The witty put-down does have a place, but only among friends, and only to add to the merriment. And it ought to be followed by a token of reconciliation such as a toast or a pat on the shoulder. In other words, the witty put-down should only ever be used for humor, when it is also at its most effective.
Cato the Younger, the Roman statesman and stoic philosopher, was pleading a case when his adversary Lentulus spat in his face. After wiping off the spittle, Cato said: "I will swear to anyone, Lentulus, that people are wrong to say that you cannot use your mouth."
George Bernard Shaw, it is said, once invited Winston Churchill to his new play. The invitation read: "I am enclosing two tickets to the first night of my new play; bring a friend—if you have one." Churchill replied: "Cannot possibly attend first night; will attend second—if there is one."
Here’s a third example, just for the fun: The American actress Ilka Chase wrote a number of novels. One day, an anonymous actress told her: "I enjoyed reading your book. Who wrote it for you?" To which Chase replied: "Darling, I’m so glad that you liked it. Who read it to you?"
Humor, if successful, can be an especially effective response, for three main reasons:
- It undercuts the insulter and his or her insult.
- It brings any third parties on side.
- It diffuses the tension of the situation.
A similar strategy is to go with the insult and even add to it, for example: "Ah, if you knew me better, you would find greater fault still!" This makes a mockery of the insult and, by extension, of the insulter.
In Edmond Rostand’s play Cyrano de Bergerac, the Viscount de Valvert seeks to insult Cyrano by telling him that his nose is "very big". Cyrano responds, "Very! … Is that all?" "Ah no! young blade! That was a trifle short! You might have said at least a hundred things by varying the tone…" Cyrano then improvises a long list of more imaginative insults, including, "Sir, if I had such a nose I’d amputate it!" and "Be careful when you bow your head or you might lose your balance and fall over." According to the stage directions, Valvert is left "choking with rage".
5. Ignoring the insult
Humor, unfortunately, has some of the same downsides as returning the insult: Your reply has to be funny, and it has to be well-timed and well delivered. Ignoring the insult is much easier, and, in fact, more powerful.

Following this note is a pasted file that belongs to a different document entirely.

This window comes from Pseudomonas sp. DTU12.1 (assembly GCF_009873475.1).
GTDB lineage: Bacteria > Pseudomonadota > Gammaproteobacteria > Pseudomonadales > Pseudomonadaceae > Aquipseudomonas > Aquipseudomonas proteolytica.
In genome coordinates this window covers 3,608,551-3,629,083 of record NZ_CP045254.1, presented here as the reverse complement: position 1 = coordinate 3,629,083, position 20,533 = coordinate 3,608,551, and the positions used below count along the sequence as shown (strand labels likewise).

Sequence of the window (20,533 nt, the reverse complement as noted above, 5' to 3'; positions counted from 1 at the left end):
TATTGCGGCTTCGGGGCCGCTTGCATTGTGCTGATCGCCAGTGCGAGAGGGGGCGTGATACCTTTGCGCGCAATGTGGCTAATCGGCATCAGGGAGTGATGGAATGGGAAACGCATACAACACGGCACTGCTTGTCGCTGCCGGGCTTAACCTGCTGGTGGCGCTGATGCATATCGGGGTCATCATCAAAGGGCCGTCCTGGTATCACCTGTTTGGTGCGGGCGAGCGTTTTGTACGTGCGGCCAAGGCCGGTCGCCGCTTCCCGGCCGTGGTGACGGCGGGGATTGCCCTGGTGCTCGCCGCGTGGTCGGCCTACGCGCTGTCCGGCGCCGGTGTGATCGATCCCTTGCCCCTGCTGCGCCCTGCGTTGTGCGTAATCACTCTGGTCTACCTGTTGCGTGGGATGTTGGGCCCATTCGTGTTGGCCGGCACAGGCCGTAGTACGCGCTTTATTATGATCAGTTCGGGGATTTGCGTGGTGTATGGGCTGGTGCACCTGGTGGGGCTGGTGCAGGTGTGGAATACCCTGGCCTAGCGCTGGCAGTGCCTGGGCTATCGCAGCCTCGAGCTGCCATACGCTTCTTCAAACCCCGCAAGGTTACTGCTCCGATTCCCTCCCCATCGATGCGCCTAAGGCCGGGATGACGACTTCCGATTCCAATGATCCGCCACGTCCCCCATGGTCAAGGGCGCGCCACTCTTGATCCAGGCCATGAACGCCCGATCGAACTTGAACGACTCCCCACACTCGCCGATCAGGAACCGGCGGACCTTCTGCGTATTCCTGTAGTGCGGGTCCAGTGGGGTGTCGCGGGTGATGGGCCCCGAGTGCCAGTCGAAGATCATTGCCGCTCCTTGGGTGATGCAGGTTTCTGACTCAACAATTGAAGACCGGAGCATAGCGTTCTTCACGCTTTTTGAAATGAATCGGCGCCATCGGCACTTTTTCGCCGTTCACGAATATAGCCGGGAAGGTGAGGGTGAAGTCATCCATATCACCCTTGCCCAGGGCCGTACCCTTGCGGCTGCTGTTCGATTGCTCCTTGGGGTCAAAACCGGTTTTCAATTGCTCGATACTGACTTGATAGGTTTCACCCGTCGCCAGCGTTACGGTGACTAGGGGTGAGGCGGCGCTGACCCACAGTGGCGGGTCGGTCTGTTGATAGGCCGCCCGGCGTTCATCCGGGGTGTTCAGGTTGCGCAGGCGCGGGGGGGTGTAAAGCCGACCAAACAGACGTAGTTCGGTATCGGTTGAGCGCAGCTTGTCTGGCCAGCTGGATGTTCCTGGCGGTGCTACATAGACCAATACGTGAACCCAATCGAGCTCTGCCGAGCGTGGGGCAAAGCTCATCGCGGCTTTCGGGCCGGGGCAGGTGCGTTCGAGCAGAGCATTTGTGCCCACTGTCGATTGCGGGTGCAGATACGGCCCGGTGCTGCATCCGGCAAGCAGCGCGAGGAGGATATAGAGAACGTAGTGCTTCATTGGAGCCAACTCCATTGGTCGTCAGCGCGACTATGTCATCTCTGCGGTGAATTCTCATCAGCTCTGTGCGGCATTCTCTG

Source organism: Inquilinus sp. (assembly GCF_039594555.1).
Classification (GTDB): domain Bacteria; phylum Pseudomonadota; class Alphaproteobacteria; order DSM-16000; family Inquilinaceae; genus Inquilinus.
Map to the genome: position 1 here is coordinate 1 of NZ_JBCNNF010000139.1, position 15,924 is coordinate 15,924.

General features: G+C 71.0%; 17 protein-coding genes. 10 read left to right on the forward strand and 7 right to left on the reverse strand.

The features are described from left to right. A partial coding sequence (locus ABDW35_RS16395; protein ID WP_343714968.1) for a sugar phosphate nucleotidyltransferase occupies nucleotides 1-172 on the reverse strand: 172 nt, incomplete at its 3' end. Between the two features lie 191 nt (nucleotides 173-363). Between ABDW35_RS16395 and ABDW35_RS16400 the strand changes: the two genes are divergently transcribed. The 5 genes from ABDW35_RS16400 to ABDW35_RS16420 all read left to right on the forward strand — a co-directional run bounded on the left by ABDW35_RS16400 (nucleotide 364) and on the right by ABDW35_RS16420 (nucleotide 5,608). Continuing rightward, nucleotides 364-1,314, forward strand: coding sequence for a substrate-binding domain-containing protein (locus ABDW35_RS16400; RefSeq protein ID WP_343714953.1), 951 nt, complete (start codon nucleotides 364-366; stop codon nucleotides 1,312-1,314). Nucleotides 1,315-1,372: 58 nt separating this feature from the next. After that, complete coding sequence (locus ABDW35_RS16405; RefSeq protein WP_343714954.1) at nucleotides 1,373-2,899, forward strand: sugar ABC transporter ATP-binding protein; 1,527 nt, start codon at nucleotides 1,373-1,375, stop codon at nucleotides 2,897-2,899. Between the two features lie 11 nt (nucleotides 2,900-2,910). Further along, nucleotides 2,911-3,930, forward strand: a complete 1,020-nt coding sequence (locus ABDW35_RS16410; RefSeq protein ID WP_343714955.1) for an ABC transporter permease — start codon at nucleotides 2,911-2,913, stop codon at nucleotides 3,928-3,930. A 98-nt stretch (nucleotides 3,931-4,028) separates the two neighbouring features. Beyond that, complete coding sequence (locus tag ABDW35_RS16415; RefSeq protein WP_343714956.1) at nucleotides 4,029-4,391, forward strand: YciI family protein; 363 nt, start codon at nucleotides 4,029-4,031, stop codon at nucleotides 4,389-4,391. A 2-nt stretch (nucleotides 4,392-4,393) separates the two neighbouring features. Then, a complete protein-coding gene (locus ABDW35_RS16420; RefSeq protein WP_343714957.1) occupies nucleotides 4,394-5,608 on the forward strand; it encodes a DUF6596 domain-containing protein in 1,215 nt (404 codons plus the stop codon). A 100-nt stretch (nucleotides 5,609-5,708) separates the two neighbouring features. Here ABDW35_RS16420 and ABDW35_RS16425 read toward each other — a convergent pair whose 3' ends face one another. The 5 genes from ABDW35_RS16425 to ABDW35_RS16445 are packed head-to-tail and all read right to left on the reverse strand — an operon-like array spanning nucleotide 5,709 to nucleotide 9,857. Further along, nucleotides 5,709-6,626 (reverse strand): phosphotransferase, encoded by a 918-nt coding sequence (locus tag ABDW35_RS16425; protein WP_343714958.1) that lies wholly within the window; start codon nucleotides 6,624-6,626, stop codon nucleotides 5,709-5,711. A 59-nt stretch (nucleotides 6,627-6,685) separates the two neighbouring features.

One day, a boor struck Cato while he was out at the public baths. When the boor realized that it was Cato whom he had struck, he came to apologize. Instead of getting angry or accepting his apology, Cato replied: "I don’t remember being struck." Subtext: "You are so insignificant to me that I don’t even care to register your apology, let alone take offence at your insult."
6. Rebuking the insulter
Ignoring the insult works well with strangers but may not be a sensible or viable strategy when it comes to people with whom we have an ongoing personal or professional relationship. In such cases, it may be preferable to "have a quiet word" (quiet, but firm) in a bid to reassert our boundaries.
Let me explain. To create a healthy sense of personal or professional space, we tend to set certain physical and psychological boundaries. It is vital to be clear about where these boundaries lie, and, like with puppy training, to reassert them each and every time they are crossed. This can require a lot of effort, and sometimes courage too, but, if done from the beginning, is usually very effective, and very quickly so.
In closing, we need never take offence at an insult. Offence exists not in the insult but in our reaction to it, and our reactions are completely within our control. It is unreasonable to expect a boor to be anything but a boor; if we take offence at his bad behaviour, we have only ourselves to blame.
Neel Burton is author of Heaven and Hell: The Psychology of the Emotions and other books.